Mr. Speaker, I am pleased to rise today to discuss Bill . This is a very ambitious bill designed to replace the current Fisheries Act, which has undergone some changes but is more than 136 years old. There is general agreement that the current legislation is flawed and must be amended. However, there are problems associated with amending this sort of legislation.
People in the fishing industry will often say that they do not like the legislation as it stands, but that they can survive nonetheless. They have an industry and are getting by. If this legislation is replaced, it must be replaced with a better bill that will improve the fishery for families, fishers and coastal communities.
This bill contains several provisions to that end, but it also has some weaknesses. I am finding resistance and fear in the fishing communities in my riding and elsewhere. People are asking me to vote against this bill. I think this is unfortunate, because with a few amendments, the bill could be very good for the fishing industry and could bring stability.
But the government is refusing to make those amendments. We are being asked to adopt the bill at second reading in order to introduce the necessary amendments, but we know that they will not be in order. They would be now, but they will not be after second reading, in committee. I think this is unfortunate.
Now, the minister controls the wording of the bill. I believe he should hold consultations on the bill's wording in coastal communities, in fishing communities, with the groups concerned, and make amendments. They are not major amendments. The bill the minister is introducing does not have to be rejected. With minor changes, it would be an excellent bill.
The minister could do that. According to the motion introduced by the Liberal fisheries critic, the minister could make the amendments that have been introduced. I therefore encourage him to do so.
However, what we have here and what we are going to discuss is the bill in its current form. Again, I do not think this is a bad deal. I think it has some weaknesses. I participated, as many others did, in the Atlantic fisheries policy review, a wide-ranging session of consultations with the industry, communities and the provinces, and we came to the acceptance of a document. We accepted the proposals of the review and I see pretty well all of them within this bill.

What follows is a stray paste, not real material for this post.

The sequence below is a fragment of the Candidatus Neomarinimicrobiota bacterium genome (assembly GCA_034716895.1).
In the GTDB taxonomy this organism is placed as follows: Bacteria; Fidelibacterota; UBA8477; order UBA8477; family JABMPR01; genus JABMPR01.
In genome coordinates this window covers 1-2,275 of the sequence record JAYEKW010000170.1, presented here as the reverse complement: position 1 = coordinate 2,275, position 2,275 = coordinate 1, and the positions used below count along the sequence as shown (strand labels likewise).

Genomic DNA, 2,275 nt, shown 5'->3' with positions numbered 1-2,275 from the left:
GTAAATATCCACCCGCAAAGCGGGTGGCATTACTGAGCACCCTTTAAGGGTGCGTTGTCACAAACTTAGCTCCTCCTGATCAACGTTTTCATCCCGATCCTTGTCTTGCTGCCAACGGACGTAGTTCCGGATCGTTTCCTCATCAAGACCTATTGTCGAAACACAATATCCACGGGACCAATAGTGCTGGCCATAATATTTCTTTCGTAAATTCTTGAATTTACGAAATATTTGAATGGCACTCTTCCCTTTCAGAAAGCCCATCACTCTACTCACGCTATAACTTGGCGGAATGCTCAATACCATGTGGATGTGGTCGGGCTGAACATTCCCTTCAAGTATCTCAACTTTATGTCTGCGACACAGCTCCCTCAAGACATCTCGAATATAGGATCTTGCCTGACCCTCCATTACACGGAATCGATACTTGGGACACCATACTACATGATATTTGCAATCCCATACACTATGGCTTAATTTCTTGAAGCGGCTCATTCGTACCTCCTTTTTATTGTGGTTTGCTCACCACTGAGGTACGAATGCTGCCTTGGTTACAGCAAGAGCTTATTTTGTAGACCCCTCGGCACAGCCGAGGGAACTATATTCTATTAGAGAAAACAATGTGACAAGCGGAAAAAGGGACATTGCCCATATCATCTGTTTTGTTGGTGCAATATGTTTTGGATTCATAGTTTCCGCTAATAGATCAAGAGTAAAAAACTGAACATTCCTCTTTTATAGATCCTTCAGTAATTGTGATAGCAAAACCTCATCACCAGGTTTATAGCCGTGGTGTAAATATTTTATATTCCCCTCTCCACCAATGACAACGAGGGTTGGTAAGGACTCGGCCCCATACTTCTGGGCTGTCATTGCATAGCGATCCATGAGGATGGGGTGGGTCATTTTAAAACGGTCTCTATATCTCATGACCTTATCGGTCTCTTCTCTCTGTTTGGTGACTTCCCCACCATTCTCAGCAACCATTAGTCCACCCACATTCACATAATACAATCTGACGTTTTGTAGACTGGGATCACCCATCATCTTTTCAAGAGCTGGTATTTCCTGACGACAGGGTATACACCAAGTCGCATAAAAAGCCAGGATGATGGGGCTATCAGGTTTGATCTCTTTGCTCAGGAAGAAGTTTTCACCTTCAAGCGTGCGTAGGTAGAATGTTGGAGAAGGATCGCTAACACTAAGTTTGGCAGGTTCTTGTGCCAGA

As for where I have problems with the bill, I am going to talk about two areas. Other colleagues will talk about other areas. I am going to talk about two areas that are problematic. They are not easy to resolve. Now that he has the text of the act, I would encourage the minister to consult, based on the text he received from the communities, on the modifications that would improve that act and that he consider bringing them forward to Parliament, as the committee will not be able to do it at second reading.
One problem is the question of licence ownership. It has been stated by the courts in decisions that a licence is not a property. It is a permit. It is not property. That is understood. It has been understood in jurisprudence. However, in the evolution of our fisheries it has become an asset. It has value. It is often the pension plan of the family participating in that fishery. When the family leaves the fishery, it transfers the right to exercise that licence for a consideration of capital, of money, and that forms the pension plan for that family.
Now the proposed act states directly that the licence is not transferrable. The minister has said in the media, and he probably will say it again in the House, that his intent is that it continue as it was in the past and that people be permitted to transfer or sell their interest, to sell their right to apply for that annual permit. I believe he is sincere in that desire.
What worries me is what a judge will say in 5, 15 or 20 years when he is presented with a case wherein people are objecting to a transfer of a licence. He will be presented with a case and with an act which specifically states that the licence is not transferrable. If an organization, a petitioner to the court, wants a licence to cease existing on the retirement of a fisherman because it thinks cute little crabs should be swimming around the bottom of the ocean forever and should not be harvested, what then would a judge say in that instance? I believe there is some work to be done there.